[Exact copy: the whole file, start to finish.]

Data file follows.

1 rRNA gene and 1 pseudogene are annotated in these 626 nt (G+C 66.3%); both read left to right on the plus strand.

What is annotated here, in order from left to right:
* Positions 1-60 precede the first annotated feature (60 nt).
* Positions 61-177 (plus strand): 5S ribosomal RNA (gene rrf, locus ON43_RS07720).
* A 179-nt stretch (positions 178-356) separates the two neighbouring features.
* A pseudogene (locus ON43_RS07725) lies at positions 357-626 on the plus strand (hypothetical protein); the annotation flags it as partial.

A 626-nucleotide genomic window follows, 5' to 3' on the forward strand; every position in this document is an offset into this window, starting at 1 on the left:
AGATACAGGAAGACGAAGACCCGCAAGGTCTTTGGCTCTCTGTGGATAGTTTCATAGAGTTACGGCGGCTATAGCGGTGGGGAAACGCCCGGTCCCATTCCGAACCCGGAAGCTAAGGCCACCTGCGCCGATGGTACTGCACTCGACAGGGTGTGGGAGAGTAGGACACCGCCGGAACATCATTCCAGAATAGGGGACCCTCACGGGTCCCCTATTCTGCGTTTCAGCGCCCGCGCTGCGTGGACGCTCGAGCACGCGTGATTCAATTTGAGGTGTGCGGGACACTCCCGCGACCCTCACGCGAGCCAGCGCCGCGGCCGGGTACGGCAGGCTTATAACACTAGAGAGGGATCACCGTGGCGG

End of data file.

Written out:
1 rRNA gene and 1 pseudogene are annotated in these 626 nt (G+C 66.3%); both read left to right on the plus strand.

What is annotated here, in order from left to right:
* Positions 1-60 precede the first annotated feature (60 nt).
* Positions 61-177 (plus strand): 5S ribosomal RNA (gene rrf, locus ON43_RS07720).
* A 179-nt stretch (positions 178-356) separates the two neighbouring features.
* A pseudogene (locus ON43_RS07725) lies at positions 357-626 on the plus strand (hypothetical protein); the annotation flags it as partial.

A 626-nucleotide genomic window follows, 5' to 3' on the forward strand; every position in this document is an offset into this window, starting at 1 on the left:
AGATACAGGAAGACGAAGACCCGCAAGGTCTTTGGCTCTCTGTGGATAGTTTCATAGAGTTACGGCGGCTATAGCGGTGGGGAAACGCCCGGTCCCATTCCGAACCCGGAAGCTAAGGCCACCTGCGCCGATGGTACTGCACTCGACAGGGTGTGGGAGAGTAGGACACCGCCGGAACATCATTCCAGAATAGGGGACCCTCACGGGTCCCCTATTCTGCGTTTCAGCGCCCGCGCTGCGTGGACGCTCGAGCACGCGTGATTCAATTTGAGGTGTGCGGGACACTCCCGCGACCCTCACGCGAGCCAGCGCCGCGGCCGGGTACGGCAGGCTTATAACACTAGAGAGGGATCACCGTGGCGG